Discolored water is caused by naturally occurring iron and manganese in the ground water combining with the small amount of Sodium Hypochlorite (chlorine) we inject for disinfection. This chlorine "rusts" the iron and manganese molecules causing them to discolor and settle on the bottom of the distribution pipe. Occasionally during high use situations such as flushing or construction, these particles will become suspended in the water and subsequently cause discoloration. (The water is safe to drink as these are merely iron and manganese minerals that are always present in the water.) If you detect red or discolored water, turn on a single COLD water tap to flush any sediment out of your pipes. While red or discolored water is not a health concern, it can stain laundry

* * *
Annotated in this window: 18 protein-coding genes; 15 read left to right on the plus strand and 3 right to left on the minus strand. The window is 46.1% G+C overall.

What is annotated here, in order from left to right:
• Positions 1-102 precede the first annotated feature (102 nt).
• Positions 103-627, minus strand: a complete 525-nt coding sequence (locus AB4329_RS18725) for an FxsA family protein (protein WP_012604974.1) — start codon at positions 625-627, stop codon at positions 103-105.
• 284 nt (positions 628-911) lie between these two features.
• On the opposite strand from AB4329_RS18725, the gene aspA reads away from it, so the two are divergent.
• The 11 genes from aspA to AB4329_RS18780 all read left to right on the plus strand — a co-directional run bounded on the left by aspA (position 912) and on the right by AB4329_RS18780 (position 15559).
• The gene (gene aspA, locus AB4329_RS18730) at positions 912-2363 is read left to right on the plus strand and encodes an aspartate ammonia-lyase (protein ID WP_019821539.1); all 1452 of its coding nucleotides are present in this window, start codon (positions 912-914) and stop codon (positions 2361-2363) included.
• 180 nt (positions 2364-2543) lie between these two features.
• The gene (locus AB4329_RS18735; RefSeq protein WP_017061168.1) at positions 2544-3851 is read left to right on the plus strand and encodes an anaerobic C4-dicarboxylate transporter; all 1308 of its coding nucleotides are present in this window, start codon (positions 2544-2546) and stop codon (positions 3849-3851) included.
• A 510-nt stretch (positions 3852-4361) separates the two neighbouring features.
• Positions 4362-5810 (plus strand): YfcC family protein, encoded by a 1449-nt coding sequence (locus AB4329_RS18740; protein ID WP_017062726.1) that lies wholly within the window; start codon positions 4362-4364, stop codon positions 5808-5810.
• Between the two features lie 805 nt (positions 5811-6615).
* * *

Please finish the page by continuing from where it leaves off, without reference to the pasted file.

You probably are not too eager to drink water that smells like rotten eggs. However, the odor does not affect the sanitary quality of your water, and it is safe for drinking, cooking and bathing.
You can thank hydrogen sulfide gas for the foul odor. Sulfate, a form of sulfur, is a mineral that naturally occurs in soil and rock formations throughout Idaho. Because of this, hydrogen sulfide is present naturally in the groundwater that supplies water to our artesian wells. The water supply for Star comes from wells that are drilled in basalt which often contain sulfates. The sulfates are often converted to hydrogen sulfide in hot water heaters or other places where water may sit before it is used. This conversion is done by a harmless bacteria referred to as "sulfur reducing" bacteria and the side effect is the rotten egg smell. Even though the Star Sewer & Water District uses chlorine for disinfection, the rotten egg odor can occur in low use areas where the chlorine has dissipated.